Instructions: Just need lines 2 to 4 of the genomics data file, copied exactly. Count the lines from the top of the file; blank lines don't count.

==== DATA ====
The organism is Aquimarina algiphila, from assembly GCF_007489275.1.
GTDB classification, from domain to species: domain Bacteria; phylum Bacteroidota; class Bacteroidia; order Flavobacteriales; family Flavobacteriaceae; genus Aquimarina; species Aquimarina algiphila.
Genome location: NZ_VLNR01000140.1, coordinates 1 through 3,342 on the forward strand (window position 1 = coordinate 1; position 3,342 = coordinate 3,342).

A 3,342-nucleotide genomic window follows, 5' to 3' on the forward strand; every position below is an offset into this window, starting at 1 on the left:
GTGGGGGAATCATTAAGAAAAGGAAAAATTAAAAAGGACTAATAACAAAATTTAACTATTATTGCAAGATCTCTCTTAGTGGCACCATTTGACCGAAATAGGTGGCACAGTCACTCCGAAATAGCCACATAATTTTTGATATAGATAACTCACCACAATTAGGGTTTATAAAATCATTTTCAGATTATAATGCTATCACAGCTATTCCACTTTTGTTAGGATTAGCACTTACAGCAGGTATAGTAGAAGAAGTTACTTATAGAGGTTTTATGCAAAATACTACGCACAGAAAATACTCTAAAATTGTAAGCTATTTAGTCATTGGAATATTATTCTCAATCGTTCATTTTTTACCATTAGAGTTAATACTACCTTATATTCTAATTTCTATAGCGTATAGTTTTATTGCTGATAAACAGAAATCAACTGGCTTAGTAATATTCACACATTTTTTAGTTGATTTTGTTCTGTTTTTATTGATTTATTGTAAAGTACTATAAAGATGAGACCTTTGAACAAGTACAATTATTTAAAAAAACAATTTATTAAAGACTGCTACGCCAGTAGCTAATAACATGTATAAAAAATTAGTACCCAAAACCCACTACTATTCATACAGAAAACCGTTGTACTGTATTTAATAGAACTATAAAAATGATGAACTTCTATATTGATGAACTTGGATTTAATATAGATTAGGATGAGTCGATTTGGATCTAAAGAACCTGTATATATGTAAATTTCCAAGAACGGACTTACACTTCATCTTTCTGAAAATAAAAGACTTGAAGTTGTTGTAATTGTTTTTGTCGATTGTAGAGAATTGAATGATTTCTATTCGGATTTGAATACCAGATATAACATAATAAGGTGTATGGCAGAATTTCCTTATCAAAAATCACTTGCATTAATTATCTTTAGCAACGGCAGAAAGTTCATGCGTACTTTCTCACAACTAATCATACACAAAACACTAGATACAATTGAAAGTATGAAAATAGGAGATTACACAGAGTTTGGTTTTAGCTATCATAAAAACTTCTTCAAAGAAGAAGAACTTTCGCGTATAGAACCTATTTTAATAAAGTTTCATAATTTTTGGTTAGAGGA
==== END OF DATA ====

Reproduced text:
GTDB classification, from domain to species: domain Bacteria; phylum Bacteroidota; class Bacteroidia; order Flavobacteriales; family Flavobacteriaceae; genus Aquimarina; species Aquimarina algiphila.
Genome location: NZ_VLNR01000140.1, coordinates 1 through 3,342 on the forward strand (window position 1 = coordinate 1; position 3,342 = coordinate 3,342).

A 3,342-nucleotide genomic window follows, 5' to 3' on the forward strand; every position below is an offset into this window, starting at 1 on the left: